Besides the color (honestly, I’m not a “red guitar” guy, but two of my Strats are red!), I was taken by some of the specs: a pair of specially designed P90 pickups, and the 12-inch radius neck (the Brazilian Cherry looks an awful lot like Rosewood, which is currently on the CITES restriction list). Those two features made it read like a Gibson Les Paul, many of which boast those features. Indeed, plugging it in a playing it have already convinced me that P90s are pickups to be reckoned with. They’re awesome!

Incidentally, the name ASAT has a weird backstory. Yes, it’s all-capitals. Believe it or not, it’s a military acronym for “anti-satellite,” and not, as some people believe, “After Strat, After Tele.” The name was suggested by author Richard Smith after he read an article about the Air Force’s ASAT missile. Apparently Leo and Dale liked the image of a guitar shooting down things in space, and so the name “stuck.”

So now as the days continue to get shorter and the dark nights longer, I’ll have the opportunity to spend time at the range lighting things up, or at home, shaking things up!

Strike Three. Arghhhhh!!!

The God of the Universe apparently doesn’t want me to have a new mp3 player.

I rarely get upset about things, but this is one of those times when I’ve just about reached my limit.  

I’ve been around long enough to see technology replace technology.  Remember floppy disks? From 5-14″ to 3-1/2″ to CDs to DVDs and now to “cloud.”

As the late Paul Harvey used to say, “Not all that we call progress truly is.”

When I first started running a few decades ago, I liked to listen to music while outside, giving me some relief and distraction from the sometimes-boring miles I was putting down.  Believe it or not, I started with a Sony Walkman, a cassette player, strapped around my waist in a neoprene holder, earbud cable poking out of the back. When the cassette gave way to CD-ROM, I tried those, but the bouncing of the running movement made it impossible to track music smoothly. Then came mp3s.

Technically, mp3 is a shortened form of MPEG-3, the Motion Picture Experts Group standard (3) for coding digital audio (see: ). It has become the ubiquitous format for audio files. Pretty much everywhere (there are other formats, but they aren’t the subject of this post). A whole new industry took off, with pocket-sized devices designed to store and play audio files. “Mp3 players” they were called.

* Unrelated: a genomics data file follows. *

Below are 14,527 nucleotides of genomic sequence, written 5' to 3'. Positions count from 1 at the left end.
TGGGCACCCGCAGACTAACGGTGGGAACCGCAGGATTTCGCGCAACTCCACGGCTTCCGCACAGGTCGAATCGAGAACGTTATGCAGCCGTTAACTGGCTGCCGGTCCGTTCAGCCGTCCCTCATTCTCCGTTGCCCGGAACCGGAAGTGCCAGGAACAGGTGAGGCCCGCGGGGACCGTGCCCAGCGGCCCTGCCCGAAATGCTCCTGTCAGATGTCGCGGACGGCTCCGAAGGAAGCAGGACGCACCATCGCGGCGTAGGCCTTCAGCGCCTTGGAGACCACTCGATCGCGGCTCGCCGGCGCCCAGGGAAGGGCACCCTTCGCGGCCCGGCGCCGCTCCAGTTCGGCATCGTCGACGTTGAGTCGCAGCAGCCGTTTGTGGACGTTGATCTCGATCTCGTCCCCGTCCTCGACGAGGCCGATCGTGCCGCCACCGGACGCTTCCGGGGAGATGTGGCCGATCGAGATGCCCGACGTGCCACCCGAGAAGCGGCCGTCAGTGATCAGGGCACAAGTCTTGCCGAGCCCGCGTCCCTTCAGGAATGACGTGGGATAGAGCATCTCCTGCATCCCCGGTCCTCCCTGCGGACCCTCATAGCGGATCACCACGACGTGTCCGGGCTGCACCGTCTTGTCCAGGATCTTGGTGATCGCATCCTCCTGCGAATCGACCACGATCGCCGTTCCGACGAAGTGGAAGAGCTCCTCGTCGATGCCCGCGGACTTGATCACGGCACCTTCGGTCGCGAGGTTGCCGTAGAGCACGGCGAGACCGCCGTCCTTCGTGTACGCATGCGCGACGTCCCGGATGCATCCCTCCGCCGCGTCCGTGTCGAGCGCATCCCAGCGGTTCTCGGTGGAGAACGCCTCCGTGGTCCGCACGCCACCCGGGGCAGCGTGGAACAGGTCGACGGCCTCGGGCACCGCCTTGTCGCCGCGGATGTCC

Fast-forward (you can read my previous post if you want more background on my experience). The state of mp3 players is nothing short of an unmitigated disaster, in my opinion.

I am about to return the third — yes, third — mp3 player I bought to replace an iPod that finally gave up the ghost. All three were manufactured by different vendors (although they’re Chinese, so maybe not). This last one, a SanDisk Clip Sport Plus, I thought was going to be the winner. Each device I’ve bought has cost a bit more. The SanDisk tipped the scales at $50. And I didn’t buy it through Amazon. 16GB of storage, Bluetooth, and FM radio. All of the features I wanted in a portable music player. And I’ve been quite satisfied with other SanDisk products I’ve bought!

For the third time, I waited for delivery, then removed it from its shipping container, plugged it in to charge it, and then plugged it into my computer.


Well, even though the box and SanDisk’s web site claim it’s compatible with macOS X 10.3 and higher, I’m always a bit skeptical. However, I have two Macs, and neither would see the device, I decided to take it to work and plug it into a Windows PC.

That’s when it all went south. No device recognized there, either. Sigh.

I’ve sent an email to SanDisk and to Adorama, where I purchased it. SanDisk says they will “get back to me,” and Adorama says they’ll contact me regarding a return. This is where Amazon shines — they’ll take an item back without question. Yes, it’s going back.